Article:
Tower Investment chief executive Sam Stubbs makes the case for an optimistic outlook regarding New Zealand's economic future.
For investors, it is often the kiss of death to predict markets will go up at the start of the year. We won't be doing this, although it is fair to say ongoing low interest rates globally, and the desire of Governments to print money and spend their way to growth, creates a favourable environment for sharemarkets globally. For bond markets it's a harder call.
However, we are comfortable making longer term predictions, and there is one you will be pleased to hear. We think we are at the beginning of a long period of prosperity for New Zealand, unparalleled since the 1950s and 60s. The signs are here but are difficult to see, obscured by the impacts of Global Financial Crises and the unemployment queues. Despite the scary stories, our terms of trade is at a record high, and our dollar at lofty levels, meaning more people have more confidence in our economy. They are right.
Like a rising tide, we believe the following powerful trends will ensure Kiwis will be enjoying decades of relative prosperity.
Fundamentally New Zealand is a water economy. It's an incredibly precious resource which must be preserved and used to best long-term advantage. It's an accident of geography that New Zealand is a slither of land in a vast ocean, but it blesses us with the one resource required, in very large doses, to make the protein the world craves. Demand for meat, wool, milk, butter and all else that we grow will only rise as world living standards improve. As with all commodities, while increasing demand makes the headlines, it is supply increasing even faster that always upsets the apple cart with commodity prices. The big constraint to increasing supply is globally we have found all the water there is to find, you can't make any more (melting polar ice caps are not a preferred source), and getting it to the places it needs to be to increase supply is difficult. Even New Zealand has to consider large-scale irrigation schemes to increase production.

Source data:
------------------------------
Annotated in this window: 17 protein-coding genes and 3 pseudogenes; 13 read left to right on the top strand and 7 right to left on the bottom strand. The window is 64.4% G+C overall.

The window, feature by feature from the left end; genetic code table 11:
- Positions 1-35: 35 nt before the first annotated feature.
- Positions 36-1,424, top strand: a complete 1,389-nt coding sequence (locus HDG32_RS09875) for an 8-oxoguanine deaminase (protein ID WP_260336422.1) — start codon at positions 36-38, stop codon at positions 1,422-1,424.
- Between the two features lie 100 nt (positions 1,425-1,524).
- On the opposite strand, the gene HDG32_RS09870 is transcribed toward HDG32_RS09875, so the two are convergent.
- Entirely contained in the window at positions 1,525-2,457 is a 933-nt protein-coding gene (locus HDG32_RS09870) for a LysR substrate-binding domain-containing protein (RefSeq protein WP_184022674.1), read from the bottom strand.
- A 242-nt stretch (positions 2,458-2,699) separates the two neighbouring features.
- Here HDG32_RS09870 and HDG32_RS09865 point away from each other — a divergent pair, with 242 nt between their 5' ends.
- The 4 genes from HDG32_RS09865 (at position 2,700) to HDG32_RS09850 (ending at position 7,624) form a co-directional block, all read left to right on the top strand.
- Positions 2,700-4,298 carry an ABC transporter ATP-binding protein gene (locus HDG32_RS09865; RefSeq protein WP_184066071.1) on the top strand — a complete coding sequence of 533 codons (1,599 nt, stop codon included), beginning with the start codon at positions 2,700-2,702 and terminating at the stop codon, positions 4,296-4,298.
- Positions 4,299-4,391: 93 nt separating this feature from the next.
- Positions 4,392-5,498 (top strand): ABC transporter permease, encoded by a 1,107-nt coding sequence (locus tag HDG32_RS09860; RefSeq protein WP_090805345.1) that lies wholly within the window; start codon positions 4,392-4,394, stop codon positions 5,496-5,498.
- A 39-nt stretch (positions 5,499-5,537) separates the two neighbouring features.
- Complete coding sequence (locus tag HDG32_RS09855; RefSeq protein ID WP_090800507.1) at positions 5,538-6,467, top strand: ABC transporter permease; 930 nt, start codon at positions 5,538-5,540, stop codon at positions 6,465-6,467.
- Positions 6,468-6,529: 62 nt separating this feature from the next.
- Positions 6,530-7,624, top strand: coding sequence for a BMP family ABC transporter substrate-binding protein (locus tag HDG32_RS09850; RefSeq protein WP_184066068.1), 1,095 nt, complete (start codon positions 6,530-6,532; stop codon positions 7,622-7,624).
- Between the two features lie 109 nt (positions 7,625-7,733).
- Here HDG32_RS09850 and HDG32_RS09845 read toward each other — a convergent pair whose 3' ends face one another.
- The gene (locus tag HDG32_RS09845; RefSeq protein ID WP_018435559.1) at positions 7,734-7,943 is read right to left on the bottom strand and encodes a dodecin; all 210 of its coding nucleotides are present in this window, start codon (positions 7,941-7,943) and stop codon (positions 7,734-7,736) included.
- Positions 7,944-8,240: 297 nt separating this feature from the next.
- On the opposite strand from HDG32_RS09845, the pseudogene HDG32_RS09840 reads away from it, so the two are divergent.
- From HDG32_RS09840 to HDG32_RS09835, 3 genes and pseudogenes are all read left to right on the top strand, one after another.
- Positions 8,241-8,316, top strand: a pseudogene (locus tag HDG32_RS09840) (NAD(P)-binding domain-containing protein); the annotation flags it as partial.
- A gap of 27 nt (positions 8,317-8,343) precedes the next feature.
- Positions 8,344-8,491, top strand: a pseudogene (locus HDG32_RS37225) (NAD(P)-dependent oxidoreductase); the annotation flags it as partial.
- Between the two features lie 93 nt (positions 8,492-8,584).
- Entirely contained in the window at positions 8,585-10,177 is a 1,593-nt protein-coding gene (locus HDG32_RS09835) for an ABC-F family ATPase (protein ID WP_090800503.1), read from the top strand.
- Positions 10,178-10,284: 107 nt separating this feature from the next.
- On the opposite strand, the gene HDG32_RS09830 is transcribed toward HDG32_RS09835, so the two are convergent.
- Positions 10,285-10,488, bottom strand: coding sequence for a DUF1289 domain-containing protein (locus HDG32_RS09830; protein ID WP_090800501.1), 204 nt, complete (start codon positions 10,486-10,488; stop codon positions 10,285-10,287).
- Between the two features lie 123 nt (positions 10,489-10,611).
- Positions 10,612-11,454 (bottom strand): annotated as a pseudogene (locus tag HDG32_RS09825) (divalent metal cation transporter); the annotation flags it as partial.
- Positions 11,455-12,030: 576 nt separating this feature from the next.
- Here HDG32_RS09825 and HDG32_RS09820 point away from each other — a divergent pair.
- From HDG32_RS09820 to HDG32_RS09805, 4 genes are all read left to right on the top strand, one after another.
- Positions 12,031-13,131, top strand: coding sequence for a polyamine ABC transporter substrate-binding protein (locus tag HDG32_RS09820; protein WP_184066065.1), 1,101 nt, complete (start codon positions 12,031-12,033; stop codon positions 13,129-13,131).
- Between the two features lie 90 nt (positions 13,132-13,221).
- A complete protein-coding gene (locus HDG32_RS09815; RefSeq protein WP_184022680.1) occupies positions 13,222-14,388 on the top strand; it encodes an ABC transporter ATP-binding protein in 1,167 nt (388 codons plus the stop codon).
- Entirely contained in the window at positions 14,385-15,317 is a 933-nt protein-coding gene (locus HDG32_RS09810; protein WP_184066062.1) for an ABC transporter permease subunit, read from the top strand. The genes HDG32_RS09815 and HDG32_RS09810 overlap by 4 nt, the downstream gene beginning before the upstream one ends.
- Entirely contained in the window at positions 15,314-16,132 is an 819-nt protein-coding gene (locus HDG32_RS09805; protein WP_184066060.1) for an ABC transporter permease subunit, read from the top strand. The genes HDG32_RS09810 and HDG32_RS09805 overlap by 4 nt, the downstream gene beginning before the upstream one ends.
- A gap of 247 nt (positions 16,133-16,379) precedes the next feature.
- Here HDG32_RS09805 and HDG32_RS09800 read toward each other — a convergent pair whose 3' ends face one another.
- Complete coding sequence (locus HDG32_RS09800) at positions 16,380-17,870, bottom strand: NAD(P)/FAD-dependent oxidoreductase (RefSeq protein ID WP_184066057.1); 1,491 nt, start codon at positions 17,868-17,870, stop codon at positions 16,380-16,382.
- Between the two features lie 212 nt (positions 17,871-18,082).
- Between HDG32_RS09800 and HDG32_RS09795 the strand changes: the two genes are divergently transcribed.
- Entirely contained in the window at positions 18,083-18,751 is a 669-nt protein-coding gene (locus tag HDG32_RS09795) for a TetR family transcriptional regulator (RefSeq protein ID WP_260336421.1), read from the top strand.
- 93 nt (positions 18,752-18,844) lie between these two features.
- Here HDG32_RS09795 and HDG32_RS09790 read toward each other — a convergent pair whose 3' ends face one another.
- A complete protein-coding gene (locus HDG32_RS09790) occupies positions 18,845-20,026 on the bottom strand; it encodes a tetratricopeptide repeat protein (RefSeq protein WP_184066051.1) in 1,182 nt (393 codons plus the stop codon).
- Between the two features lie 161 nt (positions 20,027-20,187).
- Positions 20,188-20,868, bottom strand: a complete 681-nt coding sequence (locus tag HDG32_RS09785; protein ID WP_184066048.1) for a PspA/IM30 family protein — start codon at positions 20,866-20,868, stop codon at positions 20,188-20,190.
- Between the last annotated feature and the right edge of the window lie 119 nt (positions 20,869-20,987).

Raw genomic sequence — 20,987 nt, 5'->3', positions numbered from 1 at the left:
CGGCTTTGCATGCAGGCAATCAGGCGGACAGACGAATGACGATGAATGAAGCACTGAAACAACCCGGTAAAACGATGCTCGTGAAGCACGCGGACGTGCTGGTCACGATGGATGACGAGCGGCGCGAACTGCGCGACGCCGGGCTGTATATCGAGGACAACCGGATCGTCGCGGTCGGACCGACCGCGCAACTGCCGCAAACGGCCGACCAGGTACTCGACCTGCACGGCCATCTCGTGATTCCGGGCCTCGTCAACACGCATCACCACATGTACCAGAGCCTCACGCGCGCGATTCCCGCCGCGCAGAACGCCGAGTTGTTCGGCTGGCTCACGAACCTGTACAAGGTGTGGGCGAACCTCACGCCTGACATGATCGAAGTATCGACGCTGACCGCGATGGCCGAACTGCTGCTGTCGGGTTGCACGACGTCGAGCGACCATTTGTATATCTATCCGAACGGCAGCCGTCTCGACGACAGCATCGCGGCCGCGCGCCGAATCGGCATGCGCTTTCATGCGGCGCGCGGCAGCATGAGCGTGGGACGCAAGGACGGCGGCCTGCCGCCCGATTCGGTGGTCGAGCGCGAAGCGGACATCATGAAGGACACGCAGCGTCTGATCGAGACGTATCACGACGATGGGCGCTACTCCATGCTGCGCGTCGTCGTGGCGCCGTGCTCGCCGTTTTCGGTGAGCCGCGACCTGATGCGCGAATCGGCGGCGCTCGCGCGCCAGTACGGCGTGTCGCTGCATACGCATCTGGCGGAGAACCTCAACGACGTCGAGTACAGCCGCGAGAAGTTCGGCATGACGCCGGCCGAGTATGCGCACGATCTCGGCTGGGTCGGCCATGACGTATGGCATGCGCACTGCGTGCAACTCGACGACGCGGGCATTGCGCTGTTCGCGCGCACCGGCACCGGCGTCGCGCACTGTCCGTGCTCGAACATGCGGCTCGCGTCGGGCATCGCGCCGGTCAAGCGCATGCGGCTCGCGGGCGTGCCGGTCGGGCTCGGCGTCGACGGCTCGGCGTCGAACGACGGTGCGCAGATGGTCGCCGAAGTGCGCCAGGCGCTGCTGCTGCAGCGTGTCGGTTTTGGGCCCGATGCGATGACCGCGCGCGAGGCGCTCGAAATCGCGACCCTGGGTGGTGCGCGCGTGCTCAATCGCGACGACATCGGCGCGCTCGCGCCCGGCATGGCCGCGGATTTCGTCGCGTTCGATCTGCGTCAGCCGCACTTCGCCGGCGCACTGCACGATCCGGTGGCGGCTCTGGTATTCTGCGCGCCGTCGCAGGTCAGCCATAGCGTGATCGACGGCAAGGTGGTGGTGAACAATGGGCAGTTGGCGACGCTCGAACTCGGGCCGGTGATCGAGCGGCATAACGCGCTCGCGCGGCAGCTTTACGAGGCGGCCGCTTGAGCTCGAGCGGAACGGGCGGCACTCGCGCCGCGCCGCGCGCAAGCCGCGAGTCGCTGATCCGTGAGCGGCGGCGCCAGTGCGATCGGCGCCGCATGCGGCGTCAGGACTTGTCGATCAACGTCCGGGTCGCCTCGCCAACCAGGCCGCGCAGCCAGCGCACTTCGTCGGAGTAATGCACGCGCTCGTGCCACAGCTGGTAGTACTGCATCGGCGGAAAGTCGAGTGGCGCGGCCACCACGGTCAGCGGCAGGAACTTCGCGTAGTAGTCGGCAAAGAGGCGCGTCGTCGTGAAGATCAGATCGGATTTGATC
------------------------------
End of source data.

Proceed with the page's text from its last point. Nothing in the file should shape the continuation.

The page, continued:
The impact of new technologies are nearly always overestimated at the beginning and underestimated later. If there was one technology from which NZ benefits more than almost any other country, it is the internet. This is the equivalent of relocating the country in the middle of every major trade route. Physical distance matters much less if your business relies on transmitting information anywhere you need to use it. To get a glimpse into how big a deal that is, ask Sir Peter Jackson. Whole new industries which are thriving here need the internet. Think films, yacht design, and software development. This will have the equivalent impact as refrigerated shipping had when the Dunedin sailed with the first cargo of frozen meat in 1882. Suddenly, distance doesn't matter in getting our goods to new markets of consumers.
I took my first plane ride aged 10, when a ticket to England cost a huge $2500, four months' salary for my father. The price hasn't gone up much, but affordability has. The effects of this are simple and powerful. As people get older and richer, they will not only travel further, but travel more often. Many will also choose to sit out the northern winter in our summer sun. NZ and Australia will become, in many ways, the Florida of the Southern Hemisphere. This has its issues, but it will bring legions of temporary, rich, well behaved and consuming residents every summer. It's a high quality problem. The impact will be the same for software entrepreneurs, designers, academics, writers, artists and many in the creative industries, who will live where they want to, because they can.
What do globally sophisticated consumers increasingly demand? Safe, high-quality food? Holidays in places with outstanding natural beauty? Friendly locals, speaking a language they can understand? Reliable infrastructure? Unique experiences? Temperate climate? Racial tolerance? Good food just like at home, maybe even better? Is this New Zealand perhaps? Absolutely. And remember, unlike the European and US middle classes that started the previous tourist boom, for the Asian middle classes it is one long-distance flight away rather than two, with two to six time zones crossed instead of eight to 12. The Asian middle class is increasing by 30 million-40 million per annum, nearly all of whom will want to visit NZ at some time.
We aren't naive optimists. Markets will go up and down, and life is tough for all of us at times. However, unlike King Canute, we should not sit and deny the rising tide of change. We need to position ourselves to benefit from these trends and sail through what we believe will be a long summer of relative prosperity. Happy New Year.
Sam Stubbs is chief executive of Tower Investments. The opinions expressed here are his own and do not represent those of Tower Investments.By Sam Stubbs